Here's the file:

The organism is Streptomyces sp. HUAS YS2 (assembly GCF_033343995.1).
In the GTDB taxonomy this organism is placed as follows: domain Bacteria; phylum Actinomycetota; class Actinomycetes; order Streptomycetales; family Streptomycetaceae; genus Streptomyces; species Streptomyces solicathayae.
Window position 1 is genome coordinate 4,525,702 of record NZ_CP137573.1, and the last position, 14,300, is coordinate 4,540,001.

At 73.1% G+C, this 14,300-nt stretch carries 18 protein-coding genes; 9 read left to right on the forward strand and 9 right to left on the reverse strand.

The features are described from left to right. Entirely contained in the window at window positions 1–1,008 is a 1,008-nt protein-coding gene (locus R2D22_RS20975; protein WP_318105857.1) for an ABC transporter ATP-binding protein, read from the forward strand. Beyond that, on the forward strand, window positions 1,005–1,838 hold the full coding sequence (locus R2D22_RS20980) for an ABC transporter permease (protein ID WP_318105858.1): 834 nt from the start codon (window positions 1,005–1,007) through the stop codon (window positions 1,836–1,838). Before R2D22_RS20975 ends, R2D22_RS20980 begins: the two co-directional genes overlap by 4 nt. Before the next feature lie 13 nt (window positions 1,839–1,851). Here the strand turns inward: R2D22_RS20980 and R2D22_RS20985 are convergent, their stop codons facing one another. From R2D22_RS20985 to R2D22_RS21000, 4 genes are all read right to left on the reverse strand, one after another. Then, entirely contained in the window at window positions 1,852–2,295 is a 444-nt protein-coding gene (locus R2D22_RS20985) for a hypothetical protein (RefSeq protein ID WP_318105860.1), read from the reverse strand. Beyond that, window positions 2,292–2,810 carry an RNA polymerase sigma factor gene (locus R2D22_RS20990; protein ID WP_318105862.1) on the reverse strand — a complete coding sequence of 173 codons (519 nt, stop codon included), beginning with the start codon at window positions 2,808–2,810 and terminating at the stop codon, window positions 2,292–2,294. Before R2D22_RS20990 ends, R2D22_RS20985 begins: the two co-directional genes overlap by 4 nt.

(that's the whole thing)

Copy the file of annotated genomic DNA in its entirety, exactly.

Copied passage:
The organism is Streptomyces sp. HUAS YS2 (assembly GCF_033343995.1).
In the GTDB taxonomy this organism is placed as follows: domain Bacteria; phylum Actinomycetota; class Actinomycetes; order Streptomycetales; family Streptomycetaceae; genus Streptomyces; species Streptomyces solicathayae.
Window position 1 is genome coordinate 4,525,702 of record NZ_CP137573.1, and the last position, 14,300, is coordinate 4,540,001.

At 73.1% G+C, this 14,300-nt stretch carries 18 protein-coding genes; 9 read left to right on the forward strand and 9 right to left on the reverse strand.

The features are described from left to right. Entirely contained in the window at window positions 1–1,008 is a 1,008-nt protein-coding gene (locus R2D22_RS20975; protein WP_318105857.1) for an ABC transporter ATP-binding protein, read from the forward strand. Beyond that, on the forward strand, window positions 1,005–1,838 hold the full coding sequence (locus R2D22_RS20980) for an ABC transporter permease (protein ID WP_318105858.1): 834 nt from the start codon (window positions 1,005–1,007) through the stop codon (window positions 1,836–1,838). Before R2D22_RS20975 ends, R2D22_RS20980 begins: the two co-directional genes overlap by 4 nt. Before the next feature lie 13 nt (window positions 1,839–1,851). Here the strand turns inward: R2D22_RS20980 and R2D22_RS20985 are convergent, their stop codons facing one another. From R2D22_RS20985 to R2D22_RS21000, 4 genes are all read right to left on the reverse strand, one after another. Then, entirely contained in the window at window positions 1,852–2,295 is a 444-nt protein-coding gene (locus R2D22_RS20985) for a hypothetical protein (RefSeq protein ID WP_318105860.1), read from the reverse strand. Beyond that, window positions 2,292–2,810 carry an RNA polymerase sigma factor gene (locus R2D22_RS20990; protein ID WP_318105862.1) on the reverse strand — a complete coding sequence of 173 codons (519 nt, stop codon included), beginning with the start codon at window positions 2,808–2,810 and terminating at the stop codon, window positions 2,292–2,294. Before R2D22_RS20990 ends, R2D22_RS20985 begins: the two co-directional genes overlap by 4 nt.